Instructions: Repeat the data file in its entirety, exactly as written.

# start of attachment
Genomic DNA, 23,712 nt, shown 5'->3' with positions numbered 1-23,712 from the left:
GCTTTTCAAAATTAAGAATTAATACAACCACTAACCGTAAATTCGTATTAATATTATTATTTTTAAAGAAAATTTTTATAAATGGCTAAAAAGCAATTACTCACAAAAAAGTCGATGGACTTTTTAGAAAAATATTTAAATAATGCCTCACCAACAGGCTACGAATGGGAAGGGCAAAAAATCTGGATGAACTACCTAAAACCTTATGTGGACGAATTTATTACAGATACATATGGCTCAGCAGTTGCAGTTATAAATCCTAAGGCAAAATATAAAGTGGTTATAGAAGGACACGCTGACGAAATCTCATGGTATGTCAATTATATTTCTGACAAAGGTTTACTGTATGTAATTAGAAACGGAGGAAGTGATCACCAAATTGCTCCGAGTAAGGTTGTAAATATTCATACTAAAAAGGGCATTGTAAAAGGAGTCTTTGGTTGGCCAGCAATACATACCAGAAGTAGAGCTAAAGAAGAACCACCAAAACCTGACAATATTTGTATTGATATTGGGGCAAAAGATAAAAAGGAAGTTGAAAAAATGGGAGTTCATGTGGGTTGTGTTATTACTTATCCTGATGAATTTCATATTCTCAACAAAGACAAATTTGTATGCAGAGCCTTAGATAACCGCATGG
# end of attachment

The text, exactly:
Genomic DNA, 23,712 nt, shown 5'->3' with positions numbered 1-23,712 from the left:
GCTTTTCAAAATTAAGAATTAATACAACCACTAACCGTAAATTCGTATTAATATTATTATTTTTAAAGAAAATTTTTATAAATGGCTAAAAAGCAATTACTCACAAAAAAGTCGATGGACTTTTTAGAAAAATATTTAAATAATGCCTCACCAACAGGCTACGAATGGGAAGGGCAAAAAATCTGGATGAACTACCTAAAACCTTATGTGGACGAATTTATTACAGATACATATGGCTCAGCAGTTGCAGTTATAAATCCTAAGGCAAAATATAAAGTGGTTATAGAAGGACACGCTGACGAAATCTCATGGTATGTCAATTATATTTCTGACAAAGGTTTACTGTATGTAATTAGAAACGGAGGAAGTGATCACCAAATTGCTCCGAGTAAGGTTGTAAATATTCATACTAAAAAGGGCATTGTAAAAGGAGTCTTTGGTTGGCCAGCAATACATACCAGAAGTAGAGCTAAAGAAGAACCACCAAAACCTGACAATATTTGTATTGATATTGGGGCAAAAGATAAAAAGGAAGTTGAAAAAATGGGAGTTCATGTGGGTTGTGTTATTACTTATCCTGATGAATTTCATATTCTCAACAAAGACAAATTTGTATGCAGAGCCTTAGATAACCGCATGG